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Re: Enable compression of a blob to .zip file

From: Charles Pritchard <chuck@jumis.com>
Date: Fri, 02 Dec 2011 16:38:00 -0800
Message-ID: <4ED96F68.5050800@jumis.com>
To: Julian Reschke <julian.reschke@gmx.de>
CC: "public-webapps@w3.org" <public-webapps@w3.org>
On 12/2/11 5:22 AM, Julian Reschke wrote:
> On 2011-11-30 19:42, Charles Pritchard wrote:
>> On 11/30/2011 8:04 AM, Julian Reschke wrote:
>>> On 2011-11-30 16:50, Charles Pritchard wrote:
>>>>> Nope. If you need gzipped SVG in data URIs, the right thing to do is
>>>>> to either extend data URIs to support that, or to mint a separate
>>>>> media type.
>>>>
>>>> Why? Seems like a lot of complexity for blob, data and file for
>>>> something that could otherwise be handled by minimal code.
>>>
>>> It would mean that the semantics of a data URI depends on who's
>>> processing it. It would probably also cause lots of confusion about
>>> what types is applies to.
>>
>> It's already the case that data URIs depend on UA quirks.
>
> There's no reason to add more quirks. Instead we should try to remove 
> the quirks.

This in no way changes the scheme of data URIs. Data uri quirks are 
mainly about string length.
As far as I can tell, vendors are trying to move away from data uris and 
toward blob uris.

IE has string length issues; recently, Chrome started limiting paste 
into address bar length, Firefox limited paste into address bar 
altogether. Webkit can not cope with data uris in any copy/paste text 
field (input type=text / textarea) if they are more than ~20k and have 
no spaces.

These issues have nothing to do with SVG in context.


>> SVG support is highly implementation dependent.
>>
>> This issue would apply to one type, SVG.
>> It's feature detectable through img src events.
>>
>> This would greatly improve the ability to use data:uris for SVG content.
>> SVG can be highly compressible.
>
> Yes. So is HTML. What's the benefit of compressing SVG first and then 
> BASE64-encoding it, over having it just URI-escaped, and gzip the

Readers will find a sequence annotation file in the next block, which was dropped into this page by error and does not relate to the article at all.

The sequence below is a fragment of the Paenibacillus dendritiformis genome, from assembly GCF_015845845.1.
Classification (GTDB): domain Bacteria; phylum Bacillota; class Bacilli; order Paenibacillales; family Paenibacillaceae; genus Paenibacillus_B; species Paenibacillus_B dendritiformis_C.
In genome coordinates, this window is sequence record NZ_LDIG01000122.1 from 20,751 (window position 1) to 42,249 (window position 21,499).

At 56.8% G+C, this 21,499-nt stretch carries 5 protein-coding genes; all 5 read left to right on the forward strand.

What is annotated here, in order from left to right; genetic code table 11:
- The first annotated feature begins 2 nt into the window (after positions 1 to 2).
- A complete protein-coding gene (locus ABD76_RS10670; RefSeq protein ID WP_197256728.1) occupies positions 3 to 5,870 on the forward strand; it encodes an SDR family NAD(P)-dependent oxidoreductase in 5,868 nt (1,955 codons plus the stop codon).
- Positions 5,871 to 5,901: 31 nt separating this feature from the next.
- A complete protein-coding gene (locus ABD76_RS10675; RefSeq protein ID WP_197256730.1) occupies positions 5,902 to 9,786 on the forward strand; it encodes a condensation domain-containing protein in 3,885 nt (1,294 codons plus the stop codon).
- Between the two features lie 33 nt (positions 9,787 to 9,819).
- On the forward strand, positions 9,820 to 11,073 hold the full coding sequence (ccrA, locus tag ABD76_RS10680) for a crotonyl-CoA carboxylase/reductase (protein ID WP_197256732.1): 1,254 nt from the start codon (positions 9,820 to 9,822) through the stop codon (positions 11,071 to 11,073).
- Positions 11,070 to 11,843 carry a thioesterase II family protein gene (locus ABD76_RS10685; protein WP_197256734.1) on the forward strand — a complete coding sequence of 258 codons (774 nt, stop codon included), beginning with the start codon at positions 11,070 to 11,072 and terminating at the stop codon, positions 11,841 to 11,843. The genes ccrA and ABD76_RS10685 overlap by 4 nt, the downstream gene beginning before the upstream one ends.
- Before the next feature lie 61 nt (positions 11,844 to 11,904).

> whole HTML page (something most servers will automatically do for you)?

SVG is primarily an image format. It's more appropriate to compare SVG 
and SVGZ to BMP and PNG.
SVG files may reasonably be compressed by 80%.

SVG files are useful for including inline, in both CSS and JS and HTML, 
to a lesser extent.
My bringing this up is not about HTTP, the HTTP case is already working 
just fine.

It's about all other cases, including Blob uris. Those are not working 
well at all, and the SVG spec requests that conforming implementations 
support deflated streams.

>
>> There's been a 9 years of lingering bug reports area:
>>
>> https://bugzilla.mozilla.org/show_bug.cgi?id=157514
>> https://bugs.webkit.org/show_bug.cgi?id=5246
>> http://www.ietf.org/mail-archive/web/pkix/current/msg27507.html
>> http://lists.w3.org/Archives/Public/www-svg/2011May/0128.html
>> http://code.google.com/p/chromium/issues/detail?id=76968
>
> Indeed. It seems that except Opera all browsers do this right.
>
> Again: it can be done, but it should be done correctly.
>
> Defining a separate media type is the simplest thing to do here.

Image formats have sniffing specified within the HTML5 specs. Even HTML 
has some sniffing. It seems completely reasonable that SVG be included 
in this.

Adding a separate media type would work, but it's counter to what 
current specifications call for. It's also unnecessary for the HTTP 
protocol.

I don't think either way is "correct", but I hope that this issue is 
looked at. And I do think that  SVGZ is a very reasonable use case for 
exposing a deflate method to the scripting environment.

It would have been very simply to support SVGZ in non-HTTP contexts by 
simply looking at a few magic bytes and processing things from there. 
It's a shame that didn't happen. Afaik, there will not be progress on 
this issue any time soon.


-Charles
Received on Saturday, 3 December 2011 00:38:27 GMT

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